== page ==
Sennefer

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For other uses, see Sennefer (disambiguation).
Sennefer
Mayor of Thebes
Statue Sennefer CG42126 Legrain.png
Double statue of Sennefer and his wife Sentnay, from Karnak (Cairo CG 42126).
Dynasty 18th Dynasty
Pharaoh Amenhotep II
Father Ahmose Humay
Children Mutnefert, Muttuy and other daughters
Burial TT96 in Thebes, or maybe KV42

The Ancient Egyptian noble Sennefer was "Mayor of the City" (i.e. Thebes) and "Overseer of the Granaries and Fields, Gardens and Cattle of Amun" during the reign of Amenhotep II of the 18th dynasty. Being a favourite of the king he accumulated great wealth. He was also allowed to place a double statue[1] of himself and his wife in the temple at Karnak.[2] The famous garden plan, often described is Sennefer's Garden, is more likely to be of a garden which Sennefer managed, and perhaps designed, than to be of a garden which Sennefer owned.[3]

He was the son of Ahmose Humay, a male royal nurse, brother to Amenhotep II's vizier Amenemopet, and married to the royal nurse Sentnay.[4] His elder daughter Muttuy apparently married Kenamun, who succeeded Sennefer as mayor of Thebes.[5] His brother Amenemipet called Pairy was buried close by in TT29.[6]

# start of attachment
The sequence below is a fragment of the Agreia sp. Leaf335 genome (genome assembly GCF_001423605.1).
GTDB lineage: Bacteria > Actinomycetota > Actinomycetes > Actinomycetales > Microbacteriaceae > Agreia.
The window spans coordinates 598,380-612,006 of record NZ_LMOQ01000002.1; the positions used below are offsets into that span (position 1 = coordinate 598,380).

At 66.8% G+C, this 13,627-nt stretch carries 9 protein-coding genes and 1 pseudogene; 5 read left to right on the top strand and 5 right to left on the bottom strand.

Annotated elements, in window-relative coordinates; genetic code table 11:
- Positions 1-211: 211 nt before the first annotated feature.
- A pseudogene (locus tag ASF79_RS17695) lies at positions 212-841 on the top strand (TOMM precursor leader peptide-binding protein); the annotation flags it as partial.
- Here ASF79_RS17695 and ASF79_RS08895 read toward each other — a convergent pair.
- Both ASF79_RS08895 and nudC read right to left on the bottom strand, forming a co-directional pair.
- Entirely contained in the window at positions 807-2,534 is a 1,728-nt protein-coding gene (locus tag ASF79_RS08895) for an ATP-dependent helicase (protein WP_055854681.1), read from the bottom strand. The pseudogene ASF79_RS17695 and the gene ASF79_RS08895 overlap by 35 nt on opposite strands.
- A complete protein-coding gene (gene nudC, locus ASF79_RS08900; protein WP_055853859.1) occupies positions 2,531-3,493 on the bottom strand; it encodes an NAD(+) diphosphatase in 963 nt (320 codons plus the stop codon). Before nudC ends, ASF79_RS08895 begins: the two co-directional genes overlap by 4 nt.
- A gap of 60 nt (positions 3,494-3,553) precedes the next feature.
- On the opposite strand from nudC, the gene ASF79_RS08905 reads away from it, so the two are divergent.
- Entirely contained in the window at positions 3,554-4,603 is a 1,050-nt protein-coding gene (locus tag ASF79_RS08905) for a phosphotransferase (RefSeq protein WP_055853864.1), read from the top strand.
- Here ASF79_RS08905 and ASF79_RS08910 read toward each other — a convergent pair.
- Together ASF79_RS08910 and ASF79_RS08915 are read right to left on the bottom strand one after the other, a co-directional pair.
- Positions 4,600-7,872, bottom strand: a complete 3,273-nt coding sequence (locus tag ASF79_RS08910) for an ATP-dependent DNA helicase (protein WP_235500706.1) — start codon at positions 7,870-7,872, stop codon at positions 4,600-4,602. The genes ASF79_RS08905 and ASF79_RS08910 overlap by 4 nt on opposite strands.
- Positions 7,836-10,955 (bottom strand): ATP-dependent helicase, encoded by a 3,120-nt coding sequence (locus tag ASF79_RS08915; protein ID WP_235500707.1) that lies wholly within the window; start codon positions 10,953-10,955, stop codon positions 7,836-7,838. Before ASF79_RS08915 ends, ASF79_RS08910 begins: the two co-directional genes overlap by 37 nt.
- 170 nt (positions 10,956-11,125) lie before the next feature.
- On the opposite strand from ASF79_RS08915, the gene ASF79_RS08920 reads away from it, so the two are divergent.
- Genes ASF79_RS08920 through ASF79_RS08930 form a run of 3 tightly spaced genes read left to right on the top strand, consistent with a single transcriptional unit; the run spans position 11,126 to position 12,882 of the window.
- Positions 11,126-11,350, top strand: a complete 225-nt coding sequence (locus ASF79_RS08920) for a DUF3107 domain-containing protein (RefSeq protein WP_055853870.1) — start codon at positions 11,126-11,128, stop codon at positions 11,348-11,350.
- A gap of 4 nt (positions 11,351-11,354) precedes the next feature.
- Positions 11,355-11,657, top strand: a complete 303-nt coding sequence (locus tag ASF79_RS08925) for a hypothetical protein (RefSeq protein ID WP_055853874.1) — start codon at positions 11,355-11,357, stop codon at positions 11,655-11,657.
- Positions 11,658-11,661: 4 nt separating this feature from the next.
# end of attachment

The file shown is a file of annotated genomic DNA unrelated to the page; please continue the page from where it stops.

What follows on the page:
He was buried in a small but well decorated tomb (TT96, sometimes known as the "Tomb of the Vineyards" due to its decoration[7]), located in the Sheikh Abd el-Qurna district of the Theban Necropolis opposite Luxor in Egypt.

However, some funerary items for Sennefer and his family have been found in KV42, the tomb of Merytre-Hatshepsut, so he may have re-used this tomb for his actual burial. Some containers of Sennefer and Sentnay were also discovered in KV32, the tomb of Queen Tiaa, wife of Amenhotep II and mother of Thutmose IV.[8]

References[edit]

  1. ^ Cairo CG 42126.
  2. ^ Rice, Michael (1999). Who's Who in Ancient Egypt. Routledge. pp. p.183. 
  3. ^ "M_L Gothein History of Garden Art". 
  4. ^ David B. O'Connor, Eric H. Cline, Amenhotep III: Perspectives on His Reign, University of Michigan Press 1998, ISBN 0-472-08833-5, pp.38f.
  5. ^ Ian Shaw, The Oxford History of Ancient Egypt, Oxford University Press 2003, ISBN 0-19-280458-8, p.263
  6. ^ Rice, Michael (1999). Who's Who in Ancient Egypt. Routledge. pp. p.12. 
  7. ^ Baikie, James (1932). Egyptian Antiquities in the Nile Valley. Methuen. pp. 612–614. 
  8. ^ "KV 42 (Hatshepsut-Meryet-Ra)". Retrieved 2007-06-20. 

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